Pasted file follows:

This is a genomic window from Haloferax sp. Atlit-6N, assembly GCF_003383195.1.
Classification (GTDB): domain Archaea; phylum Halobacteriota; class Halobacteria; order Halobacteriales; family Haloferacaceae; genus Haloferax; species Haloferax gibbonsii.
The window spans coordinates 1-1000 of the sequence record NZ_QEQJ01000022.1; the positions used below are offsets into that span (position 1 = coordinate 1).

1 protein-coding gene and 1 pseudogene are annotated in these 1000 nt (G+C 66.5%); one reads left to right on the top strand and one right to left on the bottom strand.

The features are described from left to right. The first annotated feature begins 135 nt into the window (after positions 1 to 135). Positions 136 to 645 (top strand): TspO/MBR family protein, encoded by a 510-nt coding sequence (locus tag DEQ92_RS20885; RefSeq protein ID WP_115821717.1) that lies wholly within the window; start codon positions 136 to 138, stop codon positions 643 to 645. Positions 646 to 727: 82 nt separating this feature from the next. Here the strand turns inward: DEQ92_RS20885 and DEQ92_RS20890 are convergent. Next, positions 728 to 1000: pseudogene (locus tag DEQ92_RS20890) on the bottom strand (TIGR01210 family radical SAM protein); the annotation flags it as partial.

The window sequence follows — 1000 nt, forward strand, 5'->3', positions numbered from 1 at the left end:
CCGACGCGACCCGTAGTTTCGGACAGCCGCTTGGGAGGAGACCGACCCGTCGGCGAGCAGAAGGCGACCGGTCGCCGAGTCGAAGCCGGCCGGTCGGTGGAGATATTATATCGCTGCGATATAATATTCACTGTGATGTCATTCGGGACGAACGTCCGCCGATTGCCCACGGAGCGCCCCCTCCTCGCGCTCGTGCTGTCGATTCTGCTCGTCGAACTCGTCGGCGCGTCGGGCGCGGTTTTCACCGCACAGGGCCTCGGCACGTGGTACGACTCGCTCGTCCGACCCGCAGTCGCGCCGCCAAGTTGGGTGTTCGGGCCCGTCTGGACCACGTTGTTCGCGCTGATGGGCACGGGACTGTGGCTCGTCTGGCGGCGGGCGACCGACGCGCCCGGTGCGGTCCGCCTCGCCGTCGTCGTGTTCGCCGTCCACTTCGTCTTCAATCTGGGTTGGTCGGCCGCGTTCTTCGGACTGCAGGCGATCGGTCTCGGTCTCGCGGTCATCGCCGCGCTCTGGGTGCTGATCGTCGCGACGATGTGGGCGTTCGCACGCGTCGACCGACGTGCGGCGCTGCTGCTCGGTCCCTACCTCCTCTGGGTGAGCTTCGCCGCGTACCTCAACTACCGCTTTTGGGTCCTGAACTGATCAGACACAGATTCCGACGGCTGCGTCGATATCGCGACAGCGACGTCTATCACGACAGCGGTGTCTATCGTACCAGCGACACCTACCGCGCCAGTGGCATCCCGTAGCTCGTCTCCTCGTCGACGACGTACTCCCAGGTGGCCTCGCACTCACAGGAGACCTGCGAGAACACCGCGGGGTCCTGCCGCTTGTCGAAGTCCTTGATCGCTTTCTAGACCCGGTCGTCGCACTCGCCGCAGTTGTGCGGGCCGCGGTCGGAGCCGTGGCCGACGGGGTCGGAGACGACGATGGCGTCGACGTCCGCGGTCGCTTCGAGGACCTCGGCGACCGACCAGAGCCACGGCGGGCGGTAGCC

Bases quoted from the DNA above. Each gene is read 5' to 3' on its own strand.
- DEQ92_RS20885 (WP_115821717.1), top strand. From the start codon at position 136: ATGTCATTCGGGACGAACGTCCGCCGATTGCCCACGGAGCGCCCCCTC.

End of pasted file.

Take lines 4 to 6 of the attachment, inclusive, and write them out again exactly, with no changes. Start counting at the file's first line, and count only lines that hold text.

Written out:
1 protein-coding gene and 1 pseudogene are annotated in these 1000 nt (G+C 66.5%); one reads left to right on the top strand and one right to left on the bottom strand.

The features are described from left to right. The first annotated feature begins 135 nt into the window (after positions 1 to 135). Positions 136 to 645 (top strand): TspO/MBR family protein, encoded by a 510-nt coding sequence (locus tag DEQ92_RS20885; RefSeq protein ID WP_115821717.1) that lies wholly within the window; start codon positions 136 to 138, stop codon positions 643 to 645. Positions 646 to 727: 82 nt separating this feature from the next. Here the strand turns inward: DEQ92_RS20885 and DEQ92_RS20890 are convergent. Next, positions 728 to 1000: pseudogene (locus tag DEQ92_RS20890) on the bottom strand (TIGR01210 family radical SAM protein); the annotation flags it as partial.

The window sequence follows — 1000 nt, forward strand, 5'->3', positions numbered from 1 at the left end: